The types of CDR3 AA clones determine the diversity of the TCR repertoires. In the current study, 583,354 distinct TRB CDR3 AA clones and 205,817 distinct TRD CDR3 AA clones (Supplementary Table S4) were identified. There were no significant differences observed in length tendency in CDR3 AA length after MRSA treatment (Supplementary Figure S3), and only the frequency of 12 AA length for TRB CDR3 and the 17 AA length for TRD CDR3 were different after MRSA infection (Figure 4A). Although the total TCR CDR3 AA clones were distinguishing among different mice, MRSA infection, as expected, led to clear increases in CDR3 AA clonotypes, including TRB and TRD (Figure 4B). Furthermore, Gini coefficient and Shannon diversity were used to compare CDR3 AA diversity (Figures 4C,D). All results suggested markedly enlarged TRB and TRD CDR3 AA diversity and a change in CDR3 AA usage (Figure 4E) after MRSA infection. Rank-abundance analysis revealed a shrunken TCR richness and evenness during MRSA infection (Figure 4F).

FIGURE 4
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Figure 4. The diversity of TCR repertoires diversity increased after MRSA infection. (A) The frequency of the CDR3 AA length = 12 for TRB and the CDR3 AA length = 17 for TRD. Comparison of the TCR repertoire diversity by CDR3 clonotypes (B), Gini coefficient (C), and Shannon index (D). (E) Comparison of all clone frequencies for TRB and TRD between the ctrl group and the MRSA group. The cutoff value depends on the clonal frequency exceeding a certain threshold. (F) Rank-abundance analysis of the TRB and TRD repertoires from all samples. Experiments were performed using 4 mice per group. P < 0.05.

Resetting of the TCR Repertoires After MRSA Infection

To investigate the reconstitution of TCR repertoires, we evaluated V-CDR3-J usage during MRSA infection (Supplementary Table S5). Overall, TRD repertoires were dominated by high-frequency CDR3 AA clones, which the Top20 clones accounting for 58.82% ± 17.38% in the ctrl group and 85.66% ± 6.42% in the MRSA group. In contrast, the Top20 clones of TRB only accounted for 15.19% ± 8.58% in the ctrl group and 18.86% ± 7.85% in the MRSA group (Figure 5A). Notably, the usage of both TRD Top20 clones and TRB Top20 clones was shrunken in samples after MRSA infection (Figure 5B). In addition, comparison of CDR3 AAs showed that MRSA induced a changed usage of the initial CDR3 AA motif (Supplementary Table S6 and Figures 5C,D). Together, these results revealed that the TCR repertoires after MRSA infection were fundamentally different from those uninfected controls due to TCR rearrangements.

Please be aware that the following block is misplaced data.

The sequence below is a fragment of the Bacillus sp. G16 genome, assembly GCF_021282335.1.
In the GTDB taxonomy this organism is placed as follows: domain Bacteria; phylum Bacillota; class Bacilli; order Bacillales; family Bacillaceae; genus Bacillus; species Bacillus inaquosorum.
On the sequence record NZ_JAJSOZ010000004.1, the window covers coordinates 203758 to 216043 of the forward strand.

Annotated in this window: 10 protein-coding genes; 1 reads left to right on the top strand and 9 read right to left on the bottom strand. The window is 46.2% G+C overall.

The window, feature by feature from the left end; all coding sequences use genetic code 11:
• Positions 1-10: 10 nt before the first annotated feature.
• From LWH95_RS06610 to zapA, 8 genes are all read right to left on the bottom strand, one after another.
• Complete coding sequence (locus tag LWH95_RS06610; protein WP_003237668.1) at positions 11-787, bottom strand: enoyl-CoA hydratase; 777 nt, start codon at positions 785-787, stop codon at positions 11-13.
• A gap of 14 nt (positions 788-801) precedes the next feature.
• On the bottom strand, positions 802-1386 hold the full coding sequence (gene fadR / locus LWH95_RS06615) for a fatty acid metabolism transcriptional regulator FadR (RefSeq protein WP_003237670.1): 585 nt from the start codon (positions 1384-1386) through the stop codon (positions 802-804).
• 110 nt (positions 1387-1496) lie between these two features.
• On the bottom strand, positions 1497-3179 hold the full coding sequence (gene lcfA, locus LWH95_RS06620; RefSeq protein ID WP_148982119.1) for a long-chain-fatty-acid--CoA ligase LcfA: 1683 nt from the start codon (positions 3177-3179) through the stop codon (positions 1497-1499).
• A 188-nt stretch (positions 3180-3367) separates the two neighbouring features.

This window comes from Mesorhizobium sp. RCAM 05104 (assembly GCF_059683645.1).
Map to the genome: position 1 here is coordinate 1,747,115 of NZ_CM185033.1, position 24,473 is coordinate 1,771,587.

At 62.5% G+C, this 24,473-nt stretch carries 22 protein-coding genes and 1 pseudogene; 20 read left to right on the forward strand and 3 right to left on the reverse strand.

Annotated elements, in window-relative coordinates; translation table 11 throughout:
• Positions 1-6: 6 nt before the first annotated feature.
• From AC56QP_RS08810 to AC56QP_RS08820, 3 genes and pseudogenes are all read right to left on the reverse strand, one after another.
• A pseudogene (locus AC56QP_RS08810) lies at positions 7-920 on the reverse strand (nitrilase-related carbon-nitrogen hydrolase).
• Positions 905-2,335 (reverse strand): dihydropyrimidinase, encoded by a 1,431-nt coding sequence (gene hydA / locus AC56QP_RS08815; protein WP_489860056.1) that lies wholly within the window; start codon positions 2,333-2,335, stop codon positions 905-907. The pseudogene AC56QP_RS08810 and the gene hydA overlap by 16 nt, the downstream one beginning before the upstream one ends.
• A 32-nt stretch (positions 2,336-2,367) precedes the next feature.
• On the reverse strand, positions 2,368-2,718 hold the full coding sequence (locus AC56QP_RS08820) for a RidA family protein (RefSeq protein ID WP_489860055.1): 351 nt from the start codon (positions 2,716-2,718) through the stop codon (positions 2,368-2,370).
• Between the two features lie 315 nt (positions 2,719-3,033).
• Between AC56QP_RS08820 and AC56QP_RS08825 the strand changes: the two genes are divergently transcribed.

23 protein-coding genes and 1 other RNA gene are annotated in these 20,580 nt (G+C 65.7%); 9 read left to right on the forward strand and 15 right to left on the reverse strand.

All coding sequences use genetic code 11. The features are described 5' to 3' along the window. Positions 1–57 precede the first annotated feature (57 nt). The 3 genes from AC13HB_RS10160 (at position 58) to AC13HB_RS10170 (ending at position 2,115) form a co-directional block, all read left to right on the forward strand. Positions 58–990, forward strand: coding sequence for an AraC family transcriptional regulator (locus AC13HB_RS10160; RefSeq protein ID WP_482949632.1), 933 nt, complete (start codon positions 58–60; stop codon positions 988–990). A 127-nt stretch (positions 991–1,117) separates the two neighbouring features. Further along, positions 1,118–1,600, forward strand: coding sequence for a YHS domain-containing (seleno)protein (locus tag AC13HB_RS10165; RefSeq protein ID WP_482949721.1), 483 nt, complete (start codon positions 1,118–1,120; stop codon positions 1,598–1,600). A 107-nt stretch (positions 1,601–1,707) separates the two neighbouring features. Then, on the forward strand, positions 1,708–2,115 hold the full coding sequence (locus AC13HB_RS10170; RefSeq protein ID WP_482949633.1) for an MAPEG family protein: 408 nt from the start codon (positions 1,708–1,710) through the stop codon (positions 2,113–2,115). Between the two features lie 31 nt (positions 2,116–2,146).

FIGURE 5
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Figure 5. Reconstitution of various TCR repertoires after MRSA infection. (A) Fraction of the identified Top20 TRB clones (left) and Top20 TRD clones (right). Colors indicate Top20 clones (each color represents a clone); grays represent non-Top20 clones. (B) Frequency of the Top20 clones among all clones for TRB and TRD. (C) Comparison of the fraction of the initial CDR3 AA motif between the ctrl group and the MRSA group. (D) The frequency of the initial CDR3 AA motif that had significant differences between the ctrl group and the MRSA group. Experiments were performed using 4 mice per group. P < 0.05.

Discussion

For decades, despite a profound understanding of T cell immunosurveillance and immunoregulation, much less is known about the regulatory mechanism of T cells in distinct settings (Girardi, 2006). Although preserved in various organs and mucosae, large differences in the relative frequency and composition indicate diverse function of T cell subsets between tissues (Gao et al., 2008; Born et al., 2017). In the peripheral blood, T cells have been shown to accumulate upon various infectious settings that result from exogenous pathogens. TCRs specific for antigens have important roles in the host defense against infections. Accordingly, understanding the TCR profile in certain conditions may provide an effective approach to monitor the immune system and control infection.